CHAPTER 23. THE CLEARING OF THE SOUTH-EAST.

Lord Roberts never showed his self-command and fixed purpose more clearly than during his six weeks' halt at Bloemfontein. De Wet, the most enterprising and aggressive of the Boer commanders, was attacking his eastern posts and menacing his line of communications. A fussy or nervous general would have harassed his men and worn out his horses by endeavouring to pursue a number of will-of-the-wisp commandos. Roberts contented himself by building up his strength at the capital, and by spreading nearly twenty thousand men along his line of rail from Bloemfontein to Bethulie. When the time came he would strike, but until then he rested. His army was not only being rehorsed and reshod, but in some respects was being reorganised. One powerful weapon which was forged during those weeks was the collection of the mounted infantry of the central army into one division, which was placed under the command of Ian Hamilton, with Hutton and Ridley as brigadiers. Hutton's brigade contained the Canadians, New South Wales men, West Australians, Queenslanders, New Zealanders, Victorians, South Australians, and Tasmanians, with four battalions of Imperial Mounted Infantry, and several light batteries. Ridley's brigade contained the South African irregular regiments of cavalry, with some imperial troops. The strength of the whole division came to over ten thousand rifles, and in its ranks there rode the hardiest and best from every corner of the earth over which the old flag is flying.

A word as to the general distribution of the troops at this instant while Roberts was gathering himself for his spring. Eleven divisions of infantry were in the field. Of these the 1st (Methuen's) and half the 10th (Hunter's) were at Kimberley, forming really the hundred-mile-distant left wing of Lord Roberts's army. On that side also was a considerable force of Yeomanry, as General Villebois discovered. In the centre with Roberts was the 6th division (Kelly-Kenny's) at Bloemfontein, the 7th (Tucker's) at Karee, twenty miles north, the 9th (Colvile's) and the 11th (Pole-Carew's) near Bloemfontein. French's cavalry division was also in the centre. As one descended the line towards the Cape one came on the 3rd division (Chermside's, late Gatacre's), which had now moved up to Reddersberg, and then, further south, the 8th (Rundle's), near Rouxville. To the south and east was the other half of Hunter's division (Hart's brigade), and Brabant's Colonial division, half of which was shut up in Wepener and the rest at Aliwal. These were the troops operating in the Free State, with the addition of the division of mounted infantry in process of formation.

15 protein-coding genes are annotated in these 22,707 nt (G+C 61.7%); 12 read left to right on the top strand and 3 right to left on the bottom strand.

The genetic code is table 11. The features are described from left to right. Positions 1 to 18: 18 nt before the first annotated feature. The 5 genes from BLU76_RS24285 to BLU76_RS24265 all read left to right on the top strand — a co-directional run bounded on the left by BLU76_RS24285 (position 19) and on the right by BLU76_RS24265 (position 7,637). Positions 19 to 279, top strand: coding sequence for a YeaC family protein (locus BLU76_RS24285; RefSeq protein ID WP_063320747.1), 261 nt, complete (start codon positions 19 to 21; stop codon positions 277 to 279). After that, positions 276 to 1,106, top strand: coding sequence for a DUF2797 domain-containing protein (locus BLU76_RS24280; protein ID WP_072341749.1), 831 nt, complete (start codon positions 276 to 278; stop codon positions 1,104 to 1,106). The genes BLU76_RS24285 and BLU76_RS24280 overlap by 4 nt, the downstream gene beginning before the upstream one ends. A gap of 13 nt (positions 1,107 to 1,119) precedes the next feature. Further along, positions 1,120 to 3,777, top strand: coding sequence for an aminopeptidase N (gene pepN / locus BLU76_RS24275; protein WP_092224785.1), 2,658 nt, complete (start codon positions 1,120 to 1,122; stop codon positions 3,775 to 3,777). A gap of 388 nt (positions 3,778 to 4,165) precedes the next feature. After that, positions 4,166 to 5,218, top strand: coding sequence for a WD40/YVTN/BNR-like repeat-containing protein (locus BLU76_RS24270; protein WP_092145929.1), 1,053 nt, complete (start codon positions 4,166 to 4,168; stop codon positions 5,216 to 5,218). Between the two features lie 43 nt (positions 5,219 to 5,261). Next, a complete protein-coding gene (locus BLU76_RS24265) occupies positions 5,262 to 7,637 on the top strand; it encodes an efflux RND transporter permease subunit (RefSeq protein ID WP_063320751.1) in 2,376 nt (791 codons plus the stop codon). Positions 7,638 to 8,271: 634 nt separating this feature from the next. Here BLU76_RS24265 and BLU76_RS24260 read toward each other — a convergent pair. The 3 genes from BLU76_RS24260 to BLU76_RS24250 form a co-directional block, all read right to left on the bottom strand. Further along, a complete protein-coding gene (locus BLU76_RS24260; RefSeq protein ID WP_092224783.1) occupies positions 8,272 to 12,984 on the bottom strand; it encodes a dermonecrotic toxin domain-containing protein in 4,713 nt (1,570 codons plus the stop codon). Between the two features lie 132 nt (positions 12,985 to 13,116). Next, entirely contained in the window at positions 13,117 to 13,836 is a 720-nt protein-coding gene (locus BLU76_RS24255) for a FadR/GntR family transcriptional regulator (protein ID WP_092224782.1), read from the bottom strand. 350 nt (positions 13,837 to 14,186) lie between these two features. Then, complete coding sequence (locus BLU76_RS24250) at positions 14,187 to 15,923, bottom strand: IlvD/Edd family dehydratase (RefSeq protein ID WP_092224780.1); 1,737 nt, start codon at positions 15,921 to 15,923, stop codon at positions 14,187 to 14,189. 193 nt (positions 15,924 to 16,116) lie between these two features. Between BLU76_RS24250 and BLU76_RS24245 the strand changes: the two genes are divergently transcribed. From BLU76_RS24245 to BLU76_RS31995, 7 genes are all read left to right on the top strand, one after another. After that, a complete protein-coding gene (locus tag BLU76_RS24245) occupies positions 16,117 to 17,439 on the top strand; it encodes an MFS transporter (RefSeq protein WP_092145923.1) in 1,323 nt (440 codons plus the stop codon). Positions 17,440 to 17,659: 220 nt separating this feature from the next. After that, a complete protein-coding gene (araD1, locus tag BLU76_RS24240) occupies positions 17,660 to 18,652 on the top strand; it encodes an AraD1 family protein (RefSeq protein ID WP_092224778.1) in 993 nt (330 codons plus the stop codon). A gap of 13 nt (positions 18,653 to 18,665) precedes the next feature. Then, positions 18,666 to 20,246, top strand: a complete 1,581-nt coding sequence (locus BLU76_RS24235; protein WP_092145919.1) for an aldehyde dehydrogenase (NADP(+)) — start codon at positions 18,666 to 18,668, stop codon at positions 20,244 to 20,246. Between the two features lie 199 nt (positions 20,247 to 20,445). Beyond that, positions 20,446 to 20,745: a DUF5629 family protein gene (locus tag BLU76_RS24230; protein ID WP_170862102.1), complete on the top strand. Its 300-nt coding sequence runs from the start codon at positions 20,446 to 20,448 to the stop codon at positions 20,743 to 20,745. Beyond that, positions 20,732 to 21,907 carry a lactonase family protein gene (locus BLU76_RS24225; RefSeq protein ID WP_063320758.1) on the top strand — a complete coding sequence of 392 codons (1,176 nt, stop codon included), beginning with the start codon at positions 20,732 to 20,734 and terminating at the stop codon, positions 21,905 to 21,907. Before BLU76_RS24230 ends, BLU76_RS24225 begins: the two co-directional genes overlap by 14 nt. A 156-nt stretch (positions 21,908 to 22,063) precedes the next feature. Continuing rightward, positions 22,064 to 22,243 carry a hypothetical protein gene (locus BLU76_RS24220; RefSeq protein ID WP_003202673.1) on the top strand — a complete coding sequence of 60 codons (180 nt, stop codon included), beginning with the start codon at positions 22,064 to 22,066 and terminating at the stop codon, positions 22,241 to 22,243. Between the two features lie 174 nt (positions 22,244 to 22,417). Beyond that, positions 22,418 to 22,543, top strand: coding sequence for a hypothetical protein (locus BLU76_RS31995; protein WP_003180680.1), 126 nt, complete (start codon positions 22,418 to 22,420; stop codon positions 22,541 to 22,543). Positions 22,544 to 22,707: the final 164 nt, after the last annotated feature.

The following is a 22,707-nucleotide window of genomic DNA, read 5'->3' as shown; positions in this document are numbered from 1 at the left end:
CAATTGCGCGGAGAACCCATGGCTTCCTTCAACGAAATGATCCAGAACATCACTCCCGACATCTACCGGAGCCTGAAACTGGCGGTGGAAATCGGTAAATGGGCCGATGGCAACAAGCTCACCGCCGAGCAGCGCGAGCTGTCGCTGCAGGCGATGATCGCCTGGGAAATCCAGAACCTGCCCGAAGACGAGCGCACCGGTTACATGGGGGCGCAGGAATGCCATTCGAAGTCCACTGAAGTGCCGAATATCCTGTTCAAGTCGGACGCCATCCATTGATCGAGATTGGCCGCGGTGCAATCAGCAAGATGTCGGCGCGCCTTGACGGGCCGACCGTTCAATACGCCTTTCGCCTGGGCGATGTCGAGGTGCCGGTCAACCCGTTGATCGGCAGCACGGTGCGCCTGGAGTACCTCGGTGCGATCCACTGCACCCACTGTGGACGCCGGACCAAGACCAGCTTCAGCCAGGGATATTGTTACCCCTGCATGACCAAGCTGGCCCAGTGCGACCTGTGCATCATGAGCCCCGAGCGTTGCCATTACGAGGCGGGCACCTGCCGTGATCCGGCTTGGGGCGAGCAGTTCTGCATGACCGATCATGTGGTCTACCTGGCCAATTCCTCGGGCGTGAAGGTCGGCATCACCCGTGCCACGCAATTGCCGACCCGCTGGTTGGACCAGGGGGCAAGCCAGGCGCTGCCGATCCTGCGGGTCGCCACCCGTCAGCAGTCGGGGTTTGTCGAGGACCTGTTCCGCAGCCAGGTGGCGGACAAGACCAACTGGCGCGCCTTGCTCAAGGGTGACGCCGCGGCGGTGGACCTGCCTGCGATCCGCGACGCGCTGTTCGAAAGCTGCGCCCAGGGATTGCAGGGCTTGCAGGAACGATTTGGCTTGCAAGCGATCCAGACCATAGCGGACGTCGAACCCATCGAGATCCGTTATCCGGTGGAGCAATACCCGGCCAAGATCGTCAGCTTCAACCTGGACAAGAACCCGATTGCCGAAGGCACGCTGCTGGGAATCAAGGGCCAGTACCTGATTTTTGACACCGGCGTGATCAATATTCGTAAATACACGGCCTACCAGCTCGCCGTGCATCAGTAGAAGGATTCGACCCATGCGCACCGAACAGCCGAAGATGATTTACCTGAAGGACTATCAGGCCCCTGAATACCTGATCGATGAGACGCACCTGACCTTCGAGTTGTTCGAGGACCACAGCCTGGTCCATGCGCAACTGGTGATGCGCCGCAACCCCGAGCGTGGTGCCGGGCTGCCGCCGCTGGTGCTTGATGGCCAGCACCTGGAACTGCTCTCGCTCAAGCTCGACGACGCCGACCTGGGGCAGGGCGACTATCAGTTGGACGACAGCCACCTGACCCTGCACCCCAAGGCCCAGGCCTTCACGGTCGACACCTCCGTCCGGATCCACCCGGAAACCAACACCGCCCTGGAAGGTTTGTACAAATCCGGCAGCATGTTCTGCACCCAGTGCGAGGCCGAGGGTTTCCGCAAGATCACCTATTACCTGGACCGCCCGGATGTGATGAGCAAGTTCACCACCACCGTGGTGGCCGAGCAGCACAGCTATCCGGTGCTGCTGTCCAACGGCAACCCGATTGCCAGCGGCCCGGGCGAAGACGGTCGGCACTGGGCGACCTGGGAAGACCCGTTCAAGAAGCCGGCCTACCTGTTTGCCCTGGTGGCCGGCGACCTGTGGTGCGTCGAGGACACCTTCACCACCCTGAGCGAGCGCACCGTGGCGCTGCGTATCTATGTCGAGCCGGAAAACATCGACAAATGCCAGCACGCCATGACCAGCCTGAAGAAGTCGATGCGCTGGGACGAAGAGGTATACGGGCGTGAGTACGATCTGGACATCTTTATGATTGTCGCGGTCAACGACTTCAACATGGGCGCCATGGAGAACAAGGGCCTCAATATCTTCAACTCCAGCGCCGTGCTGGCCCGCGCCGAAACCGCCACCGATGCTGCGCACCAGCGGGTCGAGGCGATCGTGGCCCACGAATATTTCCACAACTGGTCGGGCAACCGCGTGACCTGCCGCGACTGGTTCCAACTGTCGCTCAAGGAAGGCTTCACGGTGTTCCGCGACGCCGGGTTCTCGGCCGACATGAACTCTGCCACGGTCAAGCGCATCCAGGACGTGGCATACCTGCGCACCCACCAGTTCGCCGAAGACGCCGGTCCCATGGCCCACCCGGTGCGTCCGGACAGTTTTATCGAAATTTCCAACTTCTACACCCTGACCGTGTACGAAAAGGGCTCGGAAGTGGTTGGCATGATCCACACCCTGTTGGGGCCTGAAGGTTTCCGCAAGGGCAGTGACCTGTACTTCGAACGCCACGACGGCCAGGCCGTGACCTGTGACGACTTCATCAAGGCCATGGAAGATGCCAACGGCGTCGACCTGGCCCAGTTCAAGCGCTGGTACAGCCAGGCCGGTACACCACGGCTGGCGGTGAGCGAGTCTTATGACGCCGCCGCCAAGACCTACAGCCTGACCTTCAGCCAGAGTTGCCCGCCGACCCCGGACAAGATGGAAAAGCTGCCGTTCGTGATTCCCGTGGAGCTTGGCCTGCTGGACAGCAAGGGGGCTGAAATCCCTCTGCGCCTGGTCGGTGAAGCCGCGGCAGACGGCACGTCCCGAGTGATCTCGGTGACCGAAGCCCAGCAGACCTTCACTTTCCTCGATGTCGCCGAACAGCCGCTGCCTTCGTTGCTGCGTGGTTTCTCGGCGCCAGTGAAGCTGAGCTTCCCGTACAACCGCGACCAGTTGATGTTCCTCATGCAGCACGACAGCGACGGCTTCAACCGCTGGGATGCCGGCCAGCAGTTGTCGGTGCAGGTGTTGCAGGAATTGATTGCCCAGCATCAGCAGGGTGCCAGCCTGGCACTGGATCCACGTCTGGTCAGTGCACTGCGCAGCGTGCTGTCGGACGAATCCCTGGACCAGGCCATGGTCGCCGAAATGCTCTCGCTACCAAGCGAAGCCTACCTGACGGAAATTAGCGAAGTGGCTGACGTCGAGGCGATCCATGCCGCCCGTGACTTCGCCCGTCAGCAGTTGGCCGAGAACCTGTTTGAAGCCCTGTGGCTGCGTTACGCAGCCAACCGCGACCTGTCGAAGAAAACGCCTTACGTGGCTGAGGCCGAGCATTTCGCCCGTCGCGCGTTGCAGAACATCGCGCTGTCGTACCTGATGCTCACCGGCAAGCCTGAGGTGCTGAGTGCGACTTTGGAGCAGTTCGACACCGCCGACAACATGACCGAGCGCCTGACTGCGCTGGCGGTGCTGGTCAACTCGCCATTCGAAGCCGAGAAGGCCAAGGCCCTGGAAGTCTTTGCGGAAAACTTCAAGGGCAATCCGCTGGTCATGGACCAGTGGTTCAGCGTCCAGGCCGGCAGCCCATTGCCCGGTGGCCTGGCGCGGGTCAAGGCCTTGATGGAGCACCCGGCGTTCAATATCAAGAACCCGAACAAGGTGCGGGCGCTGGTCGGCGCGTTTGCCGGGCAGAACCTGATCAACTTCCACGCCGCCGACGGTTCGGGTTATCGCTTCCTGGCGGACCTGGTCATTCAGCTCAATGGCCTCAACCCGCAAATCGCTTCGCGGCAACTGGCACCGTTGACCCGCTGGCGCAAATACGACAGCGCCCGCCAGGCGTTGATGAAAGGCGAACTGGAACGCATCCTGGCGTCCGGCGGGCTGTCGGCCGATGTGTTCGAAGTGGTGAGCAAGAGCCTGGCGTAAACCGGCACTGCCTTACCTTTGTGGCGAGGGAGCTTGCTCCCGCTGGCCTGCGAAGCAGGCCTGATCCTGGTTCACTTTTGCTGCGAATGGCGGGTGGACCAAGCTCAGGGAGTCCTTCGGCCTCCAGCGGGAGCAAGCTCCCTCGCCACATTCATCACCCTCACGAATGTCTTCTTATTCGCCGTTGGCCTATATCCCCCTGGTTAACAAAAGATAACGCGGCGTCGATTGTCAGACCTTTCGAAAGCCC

There remained the three divisions in Natal, the 2nd (Clery's), the 4th (Lyttelton's), and the 5th (Hildyard's, late Warren's), with the cavalry brigades of Burn-Murdoch, Dundonald, and Brocklehurst. These, with numerous militia and unbrigaded regiments along the lines of communication, formed the British army in South Africa. At Mafeking some 900 irregulars stood at bay, with another force about as large under Plumer a little to the north, endeavouring to relieve them. At Beira, a Portuguese port through which we have treaty rights by which we may pass troops, a curious mixed force of Australians, New Zealanders and others was being disembarked and pushed through to Rhodesia, so as to cut off any trek which the Boers might make in that direction. Carrington, a fierce old soldier with a large experience of South African warfare, was in command of this picturesque force, which moved amid tropical forests over crocodile-haunted streams, while their comrades were shivering in the cold southerly winds of a Cape winter. Neither our Government, our people, nor the world understood at the beginning of this campaign how grave was the task which we had undertaken, but, having once realised it, it must be acknowledged that it was carried through in no half-hearted way. So vast was the scene of operations that the Canadian might almost find his native climate at one end of it and the Queenslander at the other.

To follow in close detail the movements of the Boers and the counter movements of the British in the southeast portion of the Free State during this period would tax the industry of the historian and the patience of the reader. Let it be told with as much general truth and as little geographical detail as possible. The narrative which is interrupted by an eternal reference to the map is a narrative spoiled.

The main force of the Freestaters had assembled in the north-eastern corner of their State, and from this they made their sally southwards, attacking or avoiding at their pleasure the eastern line of British outposts. Their first engagement, that of Sanna's Post, was a great and deserved success. Three days later they secured the five companies at Reddersberg. Warned in time, the other small British bodies closed in upon their supports, and the railway line, that nourishing artery which was necessary for the very existence of the army, was held too strongly for attack. The Bethulie Bridge was a particularly important point; but though the Boers approached it, and even went the length of announcing officially that they had destroyed it, it was not actually attacked. At Wepener, however, on the Basutoland border, they found an isolated force, and proceeded at once, according to their custom, to hem it in and to bombard it, until one of their three great allies, want of food, want of water, or want of cartridges, should compel a surrender.